Nob had come back from his weekend trip in Manali with Magic mushrooms. That, the whiskey, and after wiping off Nob’s remaining vodka, I lay on the bare floor, staring at the dim green bulb in Sammy’s room. Sammy- D and Nob’s best friend, who had become an integral part of the classic rock resounding dark evenings, and had been a silent spectator to Jahan and Nob’s torrential love story and its catastrophic ending, to D and my unconventional match, our growing into each other until when someone saw either one of us they instantly asked about the other. And he was also the first one to notice us growing out of each other, “It’s really easy to tell when D and Trina are fighting. Watch them closely, if you see them talking to each other, it means they’re fighting!” Sammy had joked, but it wasn’t really untrue.
Surrounded by that green light, my eyes were too fuzzy to focus on anything, my head was weighing down on me, my body was heavy as lead and refused to move. I closed my eyes and felt that familiar feeling of falling into a black hole.
A few weeks after we started going out I was leaving for a month to go back-packing across South-East Asia. “You should give me something to remember you by,” I had jokingly said, trying to make him jealous with the thought of all the cute Thai men I would meet on my trip.
The night before I was to leave we were sitting in St. Paul’s Cathedral, silently staring at the sun setting through the painted glass arches, holding hands under the pews. When we were walking out through the avenue of birch trees leading out of the church, he held me back by my wrist, asked me to close my eyes, and there with the moonlight streaming in through the bowing birch branches, in front of the white church with its ruby and emerald and sapphire tinted windows, he kissed me for the first time, and whispered, “Will that be something you’ll remember me for?” Always, forever always.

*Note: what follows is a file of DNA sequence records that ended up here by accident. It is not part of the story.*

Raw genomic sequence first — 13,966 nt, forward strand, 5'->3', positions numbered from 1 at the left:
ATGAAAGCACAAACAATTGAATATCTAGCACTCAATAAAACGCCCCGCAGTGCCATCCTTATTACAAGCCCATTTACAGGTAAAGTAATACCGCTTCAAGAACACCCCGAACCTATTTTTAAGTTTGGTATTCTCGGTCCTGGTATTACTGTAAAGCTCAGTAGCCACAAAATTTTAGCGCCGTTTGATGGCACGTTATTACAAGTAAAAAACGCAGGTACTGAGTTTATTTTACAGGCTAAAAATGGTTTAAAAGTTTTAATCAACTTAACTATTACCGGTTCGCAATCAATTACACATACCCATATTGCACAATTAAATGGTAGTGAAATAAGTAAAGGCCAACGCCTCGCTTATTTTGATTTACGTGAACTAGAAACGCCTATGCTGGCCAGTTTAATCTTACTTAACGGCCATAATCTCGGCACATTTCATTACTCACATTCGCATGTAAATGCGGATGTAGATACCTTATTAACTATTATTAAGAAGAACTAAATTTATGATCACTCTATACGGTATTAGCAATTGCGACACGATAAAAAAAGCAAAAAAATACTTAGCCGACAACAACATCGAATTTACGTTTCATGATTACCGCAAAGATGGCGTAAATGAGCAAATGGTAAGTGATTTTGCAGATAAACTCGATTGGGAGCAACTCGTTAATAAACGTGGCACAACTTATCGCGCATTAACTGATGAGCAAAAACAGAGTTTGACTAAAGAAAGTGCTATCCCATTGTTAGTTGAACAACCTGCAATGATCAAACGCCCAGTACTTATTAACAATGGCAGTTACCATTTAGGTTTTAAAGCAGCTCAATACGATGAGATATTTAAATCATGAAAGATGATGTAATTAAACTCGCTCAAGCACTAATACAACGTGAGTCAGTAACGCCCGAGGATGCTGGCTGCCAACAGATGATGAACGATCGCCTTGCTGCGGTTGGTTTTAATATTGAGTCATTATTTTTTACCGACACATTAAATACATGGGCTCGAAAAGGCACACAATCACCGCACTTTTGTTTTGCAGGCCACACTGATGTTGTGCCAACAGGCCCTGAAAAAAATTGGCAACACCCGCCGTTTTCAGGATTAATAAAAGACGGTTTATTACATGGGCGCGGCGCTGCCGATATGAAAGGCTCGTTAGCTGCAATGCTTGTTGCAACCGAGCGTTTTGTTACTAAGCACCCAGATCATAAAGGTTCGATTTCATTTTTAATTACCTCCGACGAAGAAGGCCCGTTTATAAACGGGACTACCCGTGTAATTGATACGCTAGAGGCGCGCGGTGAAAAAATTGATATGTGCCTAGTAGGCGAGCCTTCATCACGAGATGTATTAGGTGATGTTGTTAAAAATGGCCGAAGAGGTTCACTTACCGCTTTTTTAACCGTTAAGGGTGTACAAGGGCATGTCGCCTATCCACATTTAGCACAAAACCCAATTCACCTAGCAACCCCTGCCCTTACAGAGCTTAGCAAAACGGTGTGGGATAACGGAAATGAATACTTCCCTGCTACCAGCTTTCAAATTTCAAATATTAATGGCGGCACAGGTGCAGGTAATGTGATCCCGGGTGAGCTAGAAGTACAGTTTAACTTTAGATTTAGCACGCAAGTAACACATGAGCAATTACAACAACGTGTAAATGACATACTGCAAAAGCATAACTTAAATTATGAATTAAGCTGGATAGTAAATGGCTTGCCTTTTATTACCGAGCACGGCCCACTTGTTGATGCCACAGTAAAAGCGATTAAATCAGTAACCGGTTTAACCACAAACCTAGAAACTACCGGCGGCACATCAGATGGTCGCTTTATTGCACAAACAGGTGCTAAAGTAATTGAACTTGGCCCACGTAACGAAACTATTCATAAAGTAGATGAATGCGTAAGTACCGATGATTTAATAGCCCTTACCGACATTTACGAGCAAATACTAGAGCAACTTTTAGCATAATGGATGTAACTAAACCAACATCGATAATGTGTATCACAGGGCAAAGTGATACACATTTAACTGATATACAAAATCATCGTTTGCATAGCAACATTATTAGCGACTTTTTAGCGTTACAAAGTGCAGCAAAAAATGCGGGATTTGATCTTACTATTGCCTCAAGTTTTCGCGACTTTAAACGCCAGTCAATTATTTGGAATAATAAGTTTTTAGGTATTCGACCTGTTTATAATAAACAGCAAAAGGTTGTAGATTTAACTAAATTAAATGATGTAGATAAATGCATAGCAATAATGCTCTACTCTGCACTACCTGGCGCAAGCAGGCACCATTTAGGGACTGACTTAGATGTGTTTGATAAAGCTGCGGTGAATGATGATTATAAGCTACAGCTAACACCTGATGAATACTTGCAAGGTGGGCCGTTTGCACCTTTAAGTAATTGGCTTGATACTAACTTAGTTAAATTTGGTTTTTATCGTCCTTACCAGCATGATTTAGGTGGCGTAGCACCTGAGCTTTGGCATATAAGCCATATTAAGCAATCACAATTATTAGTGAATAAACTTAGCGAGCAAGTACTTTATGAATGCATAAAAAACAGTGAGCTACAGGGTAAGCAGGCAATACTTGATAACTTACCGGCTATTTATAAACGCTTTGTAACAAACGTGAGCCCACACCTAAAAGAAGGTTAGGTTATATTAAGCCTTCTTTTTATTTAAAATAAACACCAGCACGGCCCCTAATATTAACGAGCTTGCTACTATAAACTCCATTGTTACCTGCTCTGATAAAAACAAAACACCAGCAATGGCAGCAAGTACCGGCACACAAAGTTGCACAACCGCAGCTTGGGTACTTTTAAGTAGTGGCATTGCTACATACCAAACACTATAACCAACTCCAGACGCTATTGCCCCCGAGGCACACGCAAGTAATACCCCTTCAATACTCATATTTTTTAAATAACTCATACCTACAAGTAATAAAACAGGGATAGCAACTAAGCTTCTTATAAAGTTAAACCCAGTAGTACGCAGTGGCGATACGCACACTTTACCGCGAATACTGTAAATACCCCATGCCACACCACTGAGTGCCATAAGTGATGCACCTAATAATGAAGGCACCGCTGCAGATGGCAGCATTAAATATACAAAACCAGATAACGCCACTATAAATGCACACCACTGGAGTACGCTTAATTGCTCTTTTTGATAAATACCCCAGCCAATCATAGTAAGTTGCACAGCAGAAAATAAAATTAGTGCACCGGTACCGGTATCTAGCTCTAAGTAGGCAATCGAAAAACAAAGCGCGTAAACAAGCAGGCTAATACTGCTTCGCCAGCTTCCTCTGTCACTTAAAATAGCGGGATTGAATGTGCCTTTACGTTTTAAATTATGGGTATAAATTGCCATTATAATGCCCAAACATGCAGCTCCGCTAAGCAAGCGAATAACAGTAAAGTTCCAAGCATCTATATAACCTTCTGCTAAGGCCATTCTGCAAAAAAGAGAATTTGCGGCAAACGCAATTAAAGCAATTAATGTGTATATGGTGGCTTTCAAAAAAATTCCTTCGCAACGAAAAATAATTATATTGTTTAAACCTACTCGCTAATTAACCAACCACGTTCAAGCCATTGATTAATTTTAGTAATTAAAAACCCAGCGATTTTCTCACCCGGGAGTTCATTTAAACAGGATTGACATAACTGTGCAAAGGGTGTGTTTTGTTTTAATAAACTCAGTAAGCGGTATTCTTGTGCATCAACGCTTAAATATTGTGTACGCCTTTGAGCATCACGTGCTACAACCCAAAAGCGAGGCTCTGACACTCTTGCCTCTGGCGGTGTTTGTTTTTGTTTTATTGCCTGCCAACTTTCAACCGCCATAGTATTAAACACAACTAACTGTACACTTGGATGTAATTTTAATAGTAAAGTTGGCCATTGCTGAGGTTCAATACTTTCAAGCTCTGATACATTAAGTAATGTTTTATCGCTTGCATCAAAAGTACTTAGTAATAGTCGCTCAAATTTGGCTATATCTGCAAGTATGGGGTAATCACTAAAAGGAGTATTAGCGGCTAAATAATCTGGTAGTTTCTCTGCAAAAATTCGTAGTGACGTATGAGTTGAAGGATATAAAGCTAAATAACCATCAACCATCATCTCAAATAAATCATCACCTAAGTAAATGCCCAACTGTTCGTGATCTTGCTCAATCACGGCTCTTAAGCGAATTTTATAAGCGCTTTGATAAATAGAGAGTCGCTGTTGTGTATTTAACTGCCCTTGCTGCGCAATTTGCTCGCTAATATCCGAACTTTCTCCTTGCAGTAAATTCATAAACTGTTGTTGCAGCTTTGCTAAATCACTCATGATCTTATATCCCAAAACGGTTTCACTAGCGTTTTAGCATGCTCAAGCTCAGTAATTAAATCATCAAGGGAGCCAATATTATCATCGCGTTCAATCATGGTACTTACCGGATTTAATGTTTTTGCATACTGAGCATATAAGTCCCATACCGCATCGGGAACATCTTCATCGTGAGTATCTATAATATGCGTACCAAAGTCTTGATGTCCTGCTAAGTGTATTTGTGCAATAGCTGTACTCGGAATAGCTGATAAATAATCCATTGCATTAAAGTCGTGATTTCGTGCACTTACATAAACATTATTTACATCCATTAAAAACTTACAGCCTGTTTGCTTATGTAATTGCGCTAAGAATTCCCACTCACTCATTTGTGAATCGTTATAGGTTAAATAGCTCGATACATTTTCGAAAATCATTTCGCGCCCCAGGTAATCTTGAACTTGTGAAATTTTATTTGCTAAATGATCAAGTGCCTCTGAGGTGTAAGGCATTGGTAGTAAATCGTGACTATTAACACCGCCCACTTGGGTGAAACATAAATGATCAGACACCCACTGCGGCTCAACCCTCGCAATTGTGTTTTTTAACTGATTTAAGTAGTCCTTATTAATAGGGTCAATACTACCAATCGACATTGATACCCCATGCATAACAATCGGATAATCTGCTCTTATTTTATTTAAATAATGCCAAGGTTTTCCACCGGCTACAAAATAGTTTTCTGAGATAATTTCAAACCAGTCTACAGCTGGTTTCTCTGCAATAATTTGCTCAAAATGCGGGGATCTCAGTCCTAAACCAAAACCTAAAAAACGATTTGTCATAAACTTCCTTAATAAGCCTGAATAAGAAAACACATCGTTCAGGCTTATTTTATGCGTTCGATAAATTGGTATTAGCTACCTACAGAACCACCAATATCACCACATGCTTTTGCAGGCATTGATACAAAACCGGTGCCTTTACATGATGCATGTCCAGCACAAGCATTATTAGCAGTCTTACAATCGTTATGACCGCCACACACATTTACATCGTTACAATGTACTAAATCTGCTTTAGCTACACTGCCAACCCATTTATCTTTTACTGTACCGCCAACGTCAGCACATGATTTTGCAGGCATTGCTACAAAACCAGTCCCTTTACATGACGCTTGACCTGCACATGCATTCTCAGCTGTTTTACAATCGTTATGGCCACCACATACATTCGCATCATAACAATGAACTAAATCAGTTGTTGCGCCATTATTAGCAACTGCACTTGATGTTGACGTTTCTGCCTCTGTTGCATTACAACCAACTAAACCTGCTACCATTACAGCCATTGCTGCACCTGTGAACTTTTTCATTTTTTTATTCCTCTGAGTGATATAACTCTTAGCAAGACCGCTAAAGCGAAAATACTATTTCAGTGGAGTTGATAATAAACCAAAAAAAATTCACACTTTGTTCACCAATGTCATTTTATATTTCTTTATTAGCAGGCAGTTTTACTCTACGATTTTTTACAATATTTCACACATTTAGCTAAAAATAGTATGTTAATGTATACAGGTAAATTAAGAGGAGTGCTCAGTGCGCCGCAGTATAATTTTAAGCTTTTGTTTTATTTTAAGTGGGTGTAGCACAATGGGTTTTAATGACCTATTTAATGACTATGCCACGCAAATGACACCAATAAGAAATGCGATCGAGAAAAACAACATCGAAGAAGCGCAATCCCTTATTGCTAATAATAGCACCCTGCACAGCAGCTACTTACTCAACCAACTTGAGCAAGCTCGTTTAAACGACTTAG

“Achhoo! Achhoo! Achhoo!
My baby’s got a bout of the flu?
Get better soon and don’t you cry,
Because if anything happens to you I will die.”
Pope and Blake would’ve killed themselves if they saw that described as poetry. But it cured me! I had smiled like an idiot for so long that I forgot to cough and sneeze.
He wanted to buy a silver Ford. He had had it as a child in Bahrain when he was still living the dream. His father wouldn’t let him drive it because he was only 15 at the time. It had always remained his dream car.
“When I get my silver Ford, I want you to be the one sitting next to me on the passenger seat, driving into a dark desert highway,” he said.
“You’ll be married by the time you get your silver Ford,” I observed. “Won’t your wife mind if I’m the one sitting in your passenger seat on that long drive?”
“Why would my wife mind sitting next to me and driving into the distance? I don’t make for that bad company!”
That’s how it had come- the proposal. He had never exactly asked, there was no ring or down-on-the-knees profession, but I never doubted my answer. Yes! Yes! Yes!
As I lay there stoned and drunk, I wondered when the magic of the kiss became a formality before saying good-bye, when the excitement of meeting each other died and he didn’t even feel like getting out of bed to catch the matinee with me. When did our 5 hour long conversations get reduced to monosyllabic answers to mundane questions? Dunno. Fine. Yeah. Somewhere, sometime in the 3 years, our poetry had become prose run mad. I couldn’t remember when. I didn’t realise it at all. It passed me by and I never saw it.